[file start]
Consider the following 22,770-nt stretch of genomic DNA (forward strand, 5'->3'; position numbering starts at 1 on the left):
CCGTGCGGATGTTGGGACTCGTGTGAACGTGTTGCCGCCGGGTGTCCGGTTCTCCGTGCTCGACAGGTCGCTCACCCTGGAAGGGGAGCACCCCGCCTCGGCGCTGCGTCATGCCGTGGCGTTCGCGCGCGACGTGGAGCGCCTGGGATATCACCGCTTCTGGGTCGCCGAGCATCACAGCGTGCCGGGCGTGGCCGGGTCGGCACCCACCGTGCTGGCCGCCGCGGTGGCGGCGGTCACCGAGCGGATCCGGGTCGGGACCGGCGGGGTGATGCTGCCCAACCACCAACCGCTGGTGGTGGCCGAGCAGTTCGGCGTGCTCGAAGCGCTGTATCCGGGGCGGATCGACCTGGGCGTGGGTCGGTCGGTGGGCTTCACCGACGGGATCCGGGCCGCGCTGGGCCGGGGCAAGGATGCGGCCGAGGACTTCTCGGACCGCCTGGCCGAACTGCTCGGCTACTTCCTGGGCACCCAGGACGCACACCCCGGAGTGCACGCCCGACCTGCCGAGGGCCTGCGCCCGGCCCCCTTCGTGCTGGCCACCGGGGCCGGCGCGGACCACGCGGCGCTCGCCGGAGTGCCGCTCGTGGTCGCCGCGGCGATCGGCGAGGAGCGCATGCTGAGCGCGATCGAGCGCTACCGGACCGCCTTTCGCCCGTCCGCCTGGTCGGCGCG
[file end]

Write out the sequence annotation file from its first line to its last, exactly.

Consider the following 22,770-nt stretch of genomic DNA (forward strand, 5'->3'; position numbering starts at 1 on the left):
CCGTGCGGATGTTGGGACTCGTGTGAACGTGTTGCCGCCGGGTGTCCGGTTCTCCGTGCTCGACAGGTCGCTCACCCTGGAAGGGGAGCACCCCGCCTCGGCGCTGCGTCATGCCGTGGCGTTCGCGCGCGACGTGGAGCGCCTGGGATATCACCGCTTCTGGGTCGCCGAGCATCACAGCGTGCCGGGCGTGGCCGGGTCGGCACCCACCGTGCTGGCCGCCGCGGTGGCGGCGGTCACCGAGCGGATCCGGGTCGGGACCGGCGGGGTGATGCTGCCCAACCACCAACCGCTGGTGGTGGCCGAGCAGTTCGGCGTGCTCGAAGCGCTGTATCCGGGGCGGATCGACCTGGGCGTGGGTCGGTCGGTGGGCTTCACCGACGGGATCCGGGCCGCGCTGGGCCGGGGCAAGGATGCGGCCGAGGACTTCTCGGACCGCCTGGCCGAACTGCTCGGCTACTTCCTGGGCACCCAGGACGCACACCCCGGAGTGCACGCCCGACCTGCCGAGGGCCTGCGCCCGGCCCCCTTCGTGCTGGCCACCGGGGCCGGCGCGGACCACGCGGCGCTCGCCGGAGTGCCGCTCGTGGTCGCCGCGGCGATCGGCGAGGAGCGCATGCTGAGCGCGATCGAGCGCTACCGGACCGCCTTTCGCCCGTCCGCCTGGTCGGCGCG